The characterization is intriguing and misanthropic, and an atmosphere of tension is established between the three wanderers from the outset. Cooper’s performance feels off-kilter though, and a number of lines are delivered as if he were engaged in a different conversation from that of his interlocutor(s). This may be a deliberate strategy to build up an atmosphere of impenetrability or miscommunication around his enigmatic character. The effect, however, is ultimately awkward—almost as if he were somehow digitally inserted from another picture.
The Indians here are the faceless screechers from any number of Westerns; however, the film does ruminate on the ethics of the occupation and exploitation of their land. The sinister nature of fortune-seeking more generally is also scrutinized, and the travelers are haunted by a sense of their own moral inadequacy. The development of these themes, and particularly their stylish evocation through setting and score, make Garden of Evil suspenseful and rewarding viewing. 3.5 / 5
BUTCH CASSIDY AND THE SUNDANCE KID (1969)
Dir. George Roy Hill
Upon returning to their hideaway to plan a robbery, famed outlaws Butch Cassidy (Newman) and the Sundance Kid (Redford) are challenged for the leadership of their gang by an ambitious oaf, whom they slyly outmaneuver before admitting his plans for the group were pretty worthwhile after all. And pretty worthwhile stealing for themselves. They will rob the Union Pacific Flyer, not once but twice: hitting the train once would be audacious, but twice would be downright unexpected and, thus, probably more profitable.
The heist is a success, but when railroad director E. H. Harriman organizes the toughest posse that ever rode to track down the bandits, the two are forced to abscond to Bolivia, where further “nice” bad-guy shenanigans and fish-out-of-water fumbling awaits. One scene sees Sundance wax vehement on the cosmopolitan inadequacies of the locale; in another, the two use language crib notes to perform an amusingly amateur stick-up.
Harriman’s hired guns, however, led by mercenary ex-lawman Joe Lefors, aren’t much bothered by jurisdictional complications. This is a manhunt, but there will be no arrest: putting Butch and Sundance in the ground is what counts and the country is immaterial.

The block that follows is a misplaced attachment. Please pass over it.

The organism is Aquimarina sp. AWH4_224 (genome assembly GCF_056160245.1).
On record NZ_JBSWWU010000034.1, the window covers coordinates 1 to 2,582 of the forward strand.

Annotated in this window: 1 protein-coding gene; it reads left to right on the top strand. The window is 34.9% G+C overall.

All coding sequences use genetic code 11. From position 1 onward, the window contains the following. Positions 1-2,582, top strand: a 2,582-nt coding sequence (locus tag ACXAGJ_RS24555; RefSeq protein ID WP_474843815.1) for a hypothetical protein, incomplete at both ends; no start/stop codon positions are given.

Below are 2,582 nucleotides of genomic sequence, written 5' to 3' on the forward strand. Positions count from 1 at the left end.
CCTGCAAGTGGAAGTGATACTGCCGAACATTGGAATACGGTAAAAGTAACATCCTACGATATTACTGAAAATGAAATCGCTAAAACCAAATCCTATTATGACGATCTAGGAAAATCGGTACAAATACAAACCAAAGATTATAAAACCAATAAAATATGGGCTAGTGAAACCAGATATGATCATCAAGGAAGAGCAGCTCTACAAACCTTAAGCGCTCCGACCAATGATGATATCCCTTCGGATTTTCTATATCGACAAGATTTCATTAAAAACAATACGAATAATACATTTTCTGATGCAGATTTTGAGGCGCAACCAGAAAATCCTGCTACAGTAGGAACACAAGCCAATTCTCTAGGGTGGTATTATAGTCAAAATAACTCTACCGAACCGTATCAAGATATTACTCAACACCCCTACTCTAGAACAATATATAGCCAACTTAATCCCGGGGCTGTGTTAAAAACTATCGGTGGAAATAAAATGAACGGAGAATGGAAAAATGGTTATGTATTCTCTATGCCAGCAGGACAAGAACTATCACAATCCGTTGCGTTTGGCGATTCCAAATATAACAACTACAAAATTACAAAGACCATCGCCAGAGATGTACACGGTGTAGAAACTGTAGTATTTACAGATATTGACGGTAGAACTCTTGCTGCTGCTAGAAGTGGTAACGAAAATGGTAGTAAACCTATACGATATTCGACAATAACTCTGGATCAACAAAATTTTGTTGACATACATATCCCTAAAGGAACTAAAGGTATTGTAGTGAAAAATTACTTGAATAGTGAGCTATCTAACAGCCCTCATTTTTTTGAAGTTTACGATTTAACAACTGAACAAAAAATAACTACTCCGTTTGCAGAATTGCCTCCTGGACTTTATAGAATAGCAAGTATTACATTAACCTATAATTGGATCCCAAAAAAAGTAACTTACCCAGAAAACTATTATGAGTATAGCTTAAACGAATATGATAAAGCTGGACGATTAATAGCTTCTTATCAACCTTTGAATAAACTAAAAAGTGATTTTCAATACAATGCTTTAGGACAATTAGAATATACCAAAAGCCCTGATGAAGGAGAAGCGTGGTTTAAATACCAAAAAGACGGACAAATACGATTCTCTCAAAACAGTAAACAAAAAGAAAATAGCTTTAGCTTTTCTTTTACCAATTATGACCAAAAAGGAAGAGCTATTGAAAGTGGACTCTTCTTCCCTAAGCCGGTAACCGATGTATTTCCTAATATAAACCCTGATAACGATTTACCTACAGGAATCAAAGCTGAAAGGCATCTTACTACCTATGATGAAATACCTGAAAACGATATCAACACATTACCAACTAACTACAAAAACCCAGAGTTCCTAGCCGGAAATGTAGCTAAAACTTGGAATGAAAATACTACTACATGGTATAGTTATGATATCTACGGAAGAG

BC&TSK is essentially a kind of three-way romance between Butch, Sundance, and the audience—whom the film clearly anticipates is enamored of the actors who play them. Sure, Katherine Ross puts in an appearance as Etta Place (Sundance’s main squeeze), but in a cheeky celebration of male camaraderie like this one her character is as extraneous as it is uninteresting, and she serves mainly as a proxy for the fraternal fling between Butch and Sundance.
And now I’m afraid I have to get a lot less cutesy than George Roy Hill’s buffed-up buddy flick: what we have here is an almost quaintly undaring picture motored along by the cheery bankability of stars, jokes, and glamorous production. We never forget that BC&TSK is foremost an investment, and it comes off as a particularly bloated and populist one when posed against the challenging, Vietnam-influenced viciousness of contemporary The Wild Bunch (1969). The audience is longlined with dazzling visuals, showy score and a wagonload of wisecracks. And then there’s the iconic leading men. Newman is a first rate actor, but his performance (and seemingly permanent tickled-baby grin) is at times tiresomely smug, and the chummy routine he and Redford have going doesn’t really show off the acting skills of either.
BC&TSK’s most irksome offense is not its free-wheeling lack of imagination or expensive blandness, but the portentous tone it eventually takes on. The elegiac finale that sees Butch and Sundance go down is greatly misjudged, clashing with the general mood of affable anachronism that is, really, the film’s bread and butter. Having dialogue that’s all hammy jokes and merry sarcasm is all well and good, but one can’t expect to trade it in for moodiness when the film is almost over and instantly have achieved something.
In this sense, BC&TSK hijacks the worked-for sentiments of earlier Westerns like its heroes do trains. The “inevitable end of the outlaw life” theme is hastily rolled out: a few perfunctory lines about how it’s “comin’ to an end” and that’s that—a lazy attempt at poignancy waylaid by smug charm and glossy production. Which brings us to “Raindrops Keep Falling on my Head,” written for the film by Burt Bacharach and Hal David: catchy song, charming, great—not here. Its use is the epitome of camp tedium, dashing any chance the film has of achieving the bleaker tone it eventually desires.
What we’re left with is a Western too afraid of getting its hands dirty to really explore the themes it feels entitled to rudely grope at in its final scene. The film’s serious side is almost entirely compromised by its specious appeal to generational “hipness” and Western cliché. Various homages to other pictures—Jules and Jim (1962), Bonnie and Clyde (1967)—also seem indicative of its lack of real interest in putting its nose to the grindstone and forging something worthwhile on the subject at hand.
After all this, I will hardly sound convincing when I say that I don’t think BC&TSK is a bad movie. Even with Newman’s smarmy delivery, there are a number of genuinely funny lines. Maybe it’s showy, maybe not—but either way the cinematography is mesmerizingly top notch, in measures both playful and painstakingly. The heroes’ relationship to their inexorable but almost unseen pursuers is one the story’s more thoughtful aspects; the posse come to serve as a metaphor for the forces of time and civilization that Butch and Sundance continue to test. The night-time chase sequences are hauntingly shot, and tension is effectively developed through our boys’ refusal to admit what is increasingly clear: their days are numbered.